A Brand Is Its Story
When I helped rebrand an organization, the biggest component of that was telling a new story. Or, more accurately, reshaping its story to better communicate to audiences what it had been trying to say all along, or what it now needed to say based on how it had evolved.
The story we’ve been telling about retirement as a society is still relatively new. People haven’t been retiring in droves for much more than a century, but that’s still plenty old in terms of our personal memories. And our memories have strong images and associations with retirement that mostly have to do with people in their later years. People with lots of gray hair. Grandparents, elderly neighbors, aging parents. Those are the stories we know, so those are the stories we attach to retirement.
But, powerful as those stories are, they don’t dictate what retirement is, or what retirement could be. Because retirement is evolving. Younger people are opting in, and traditional retirees are taking on second act careers and other fun work. Its definition is changing, and those of us pursuing a different path in life are some of the ones changing it.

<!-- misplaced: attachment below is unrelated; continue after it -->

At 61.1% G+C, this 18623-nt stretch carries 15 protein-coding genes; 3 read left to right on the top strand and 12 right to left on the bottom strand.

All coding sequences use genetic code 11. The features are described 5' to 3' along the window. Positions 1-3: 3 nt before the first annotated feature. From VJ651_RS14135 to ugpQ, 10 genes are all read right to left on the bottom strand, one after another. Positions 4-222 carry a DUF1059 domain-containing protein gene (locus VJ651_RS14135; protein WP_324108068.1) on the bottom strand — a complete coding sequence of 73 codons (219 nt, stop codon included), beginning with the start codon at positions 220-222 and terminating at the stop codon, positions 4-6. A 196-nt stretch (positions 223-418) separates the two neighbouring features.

If we want to change how people see retirement, it’s up to us to tell that story.
How Would You Rebrand Retirement?
So with all of that as preamble, it’s your turn to weigh in. Branding is a participatory exercise, after all. There’s the technical definition of retirement: When you stop working (at least mostly) and therefore have free time. Fine. But then there’s the whole set of promises and rich feelings behind that. What are those things for you? What’s the story about retirement that you’d like us all to be telling? What is retirement’s promise to you? Please share all your thoughts in the comments!